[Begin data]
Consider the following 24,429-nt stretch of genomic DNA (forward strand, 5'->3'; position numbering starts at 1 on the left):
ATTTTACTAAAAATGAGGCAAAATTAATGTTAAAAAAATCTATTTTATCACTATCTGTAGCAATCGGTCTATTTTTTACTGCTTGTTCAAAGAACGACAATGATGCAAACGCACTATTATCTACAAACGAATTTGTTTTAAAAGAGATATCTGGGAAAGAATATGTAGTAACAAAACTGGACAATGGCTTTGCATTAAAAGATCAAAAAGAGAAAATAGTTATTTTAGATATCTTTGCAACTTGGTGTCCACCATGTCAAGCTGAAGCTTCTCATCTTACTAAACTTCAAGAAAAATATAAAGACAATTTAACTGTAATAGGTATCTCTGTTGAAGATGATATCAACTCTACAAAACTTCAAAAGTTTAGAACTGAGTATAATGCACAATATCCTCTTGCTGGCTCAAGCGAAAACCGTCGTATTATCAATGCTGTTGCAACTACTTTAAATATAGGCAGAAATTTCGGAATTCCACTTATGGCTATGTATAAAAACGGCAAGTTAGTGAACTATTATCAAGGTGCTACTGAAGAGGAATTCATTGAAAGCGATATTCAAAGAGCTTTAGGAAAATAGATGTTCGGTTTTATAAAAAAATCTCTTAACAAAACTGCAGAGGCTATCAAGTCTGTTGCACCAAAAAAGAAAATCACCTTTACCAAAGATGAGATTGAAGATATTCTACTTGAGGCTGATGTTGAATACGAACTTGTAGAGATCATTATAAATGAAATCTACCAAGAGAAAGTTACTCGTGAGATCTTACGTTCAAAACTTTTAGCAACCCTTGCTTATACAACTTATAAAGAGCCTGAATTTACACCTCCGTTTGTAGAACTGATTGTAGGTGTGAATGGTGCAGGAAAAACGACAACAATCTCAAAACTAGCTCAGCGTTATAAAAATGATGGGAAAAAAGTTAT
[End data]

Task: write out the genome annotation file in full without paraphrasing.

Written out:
Consider the following 24,429-nt stretch of genomic DNA (forward strand, 5'->3'; position numbering starts at 1 on the left):
ATTTTACTAAAAATGAGGCAAAATTAATGTTAAAAAAATCTATTTTATCACTATCTGTAGCAATCGGTCTATTTTTTACTGCTTGTTCAAAGAACGACAATGATGCAAACGCACTATTATCTACAAACGAATTTGTTTTAAAAGAGATATCTGGGAAAGAATATGTAGTAACAAAACTGGACAATGGCTTTGCATTAAAAGATCAAAAAGAGAAAATAGTTATTTTAGATATCTTTGCAACTTGGTGTCCACCATGTCAAGCTGAAGCTTCTCATCTTACTAAACTTCAAGAAAAATATAAAGACAATTTAACTGTAATAGGTATCTCTGTTGAAGATGATATCAACTCTACAAAACTTCAAAAGTTTAGAACTGAGTATAATGCACAATATCCTCTTGCTGGCTCAAGCGAAAACCGTCGTATTATCAATGCTGTTGCAACTACTTTAAATATAGGCAGAAATTTCGGAATTCCACTTATGGCTATGTATAAAAACGGCAAGTTAGTGAACTATTATCAAGGTGCTACTGAAGAGGAATTCATTGAAAGCGATATTCAAAGAGCTTTAGGAAAATAGATGTTCGGTTTTATAAAAAAATCTCTTAACAAAACTGCAGAGGCTATCAAGTCTGTTGCACCAAAAAAGAAAATCACCTTTACCAAAGATGAGATTGAAGATATTCTACTTGAGGCTGATGTTGAATACGAACTTGTAGAGATCATTATAAATGAAATCTACCAAGAGAAAGTTACTCGTGAGATCTTACGTTCAAAACTTTTAGCAACCCTTGCTTATACAACTTATAAAGAGCCTGAATTTACACCTCCGTTTGTAGAACTGATTGTAGGTGTGAATGGTGCAGGAAAAACGACAACAATCTCAAAACTAGCTCAGCGTTATAAAAATGATGGGAAAAAAGTTAT